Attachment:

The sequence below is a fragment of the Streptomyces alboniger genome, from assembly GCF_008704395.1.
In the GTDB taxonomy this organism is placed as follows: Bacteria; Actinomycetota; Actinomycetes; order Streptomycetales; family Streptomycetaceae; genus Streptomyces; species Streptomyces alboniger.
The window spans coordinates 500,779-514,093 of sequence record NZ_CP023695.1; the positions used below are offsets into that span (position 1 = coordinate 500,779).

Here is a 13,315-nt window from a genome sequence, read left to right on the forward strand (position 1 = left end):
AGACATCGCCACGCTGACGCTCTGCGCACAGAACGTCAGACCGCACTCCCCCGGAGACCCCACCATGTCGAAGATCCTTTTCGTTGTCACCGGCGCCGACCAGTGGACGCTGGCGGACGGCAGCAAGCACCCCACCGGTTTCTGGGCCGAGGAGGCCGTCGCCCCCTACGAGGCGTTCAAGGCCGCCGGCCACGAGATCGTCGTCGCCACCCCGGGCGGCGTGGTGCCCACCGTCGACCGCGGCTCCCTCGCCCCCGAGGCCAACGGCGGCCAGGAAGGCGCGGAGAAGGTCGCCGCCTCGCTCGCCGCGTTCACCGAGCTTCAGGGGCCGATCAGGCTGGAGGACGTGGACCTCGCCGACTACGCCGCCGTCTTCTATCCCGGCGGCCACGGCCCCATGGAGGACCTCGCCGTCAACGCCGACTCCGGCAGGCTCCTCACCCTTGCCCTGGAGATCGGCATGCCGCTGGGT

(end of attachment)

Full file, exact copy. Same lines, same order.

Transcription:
The sequence below is a fragment of the Streptomyces alboniger genome, from assembly GCF_008704395.1.
In the GTDB taxonomy this organism is placed as follows: Bacteria; Actinomycetota; Actinomycetes; order Streptomycetales; family Streptomycetaceae; genus Streptomyces; species Streptomyces alboniger.
The window spans coordinates 500,779-514,093 of sequence record NZ_CP023695.1; the positions used below are offsets into that span (position 1 = coordinate 500,779).

Here is a 13,315-nt window from a genome sequence, read left to right on the forward strand (position 1 = left end):
AGACATCGCCACGCTGACGCTCTGCGCACAGAACGTCAGACCGCACTCCCCCGGAGACCCCACCATGTCGAAGATCCTTTTCGTTGTCACCGGCGCCGACCAGTGGACGCTGGCGGACGGCAGCAAGCACCCCACCGGTTTCTGGGCCGAGGAGGCCGTCGCCCCCTACGAGGCGTTCAAGGCCGCCGGCCACGAGATCGTCGTCGCCACCCCGGGCGGCGTGGTGCCCACCGTCGACCGCGGCTCCCTCGCCCCCGAGGCCAACGGCGGCCAGGAAGGCGCGGAGAAGGTCGCCGCCTCGCTCGCCGCGTTCACCGAGCTTCAGGGGCCGATCAGGCTGGAGGACGTGGACCTCGCCGACTACGCCGCCGTCTTCTATCCCGGCGGCCACGGCCCCATGGAGGACCTCGCCGTCAACGCCGACTCCGGCAGGCTCCTCACCCTTGCCCTGGAGATCGGCATGCCGCTGGGT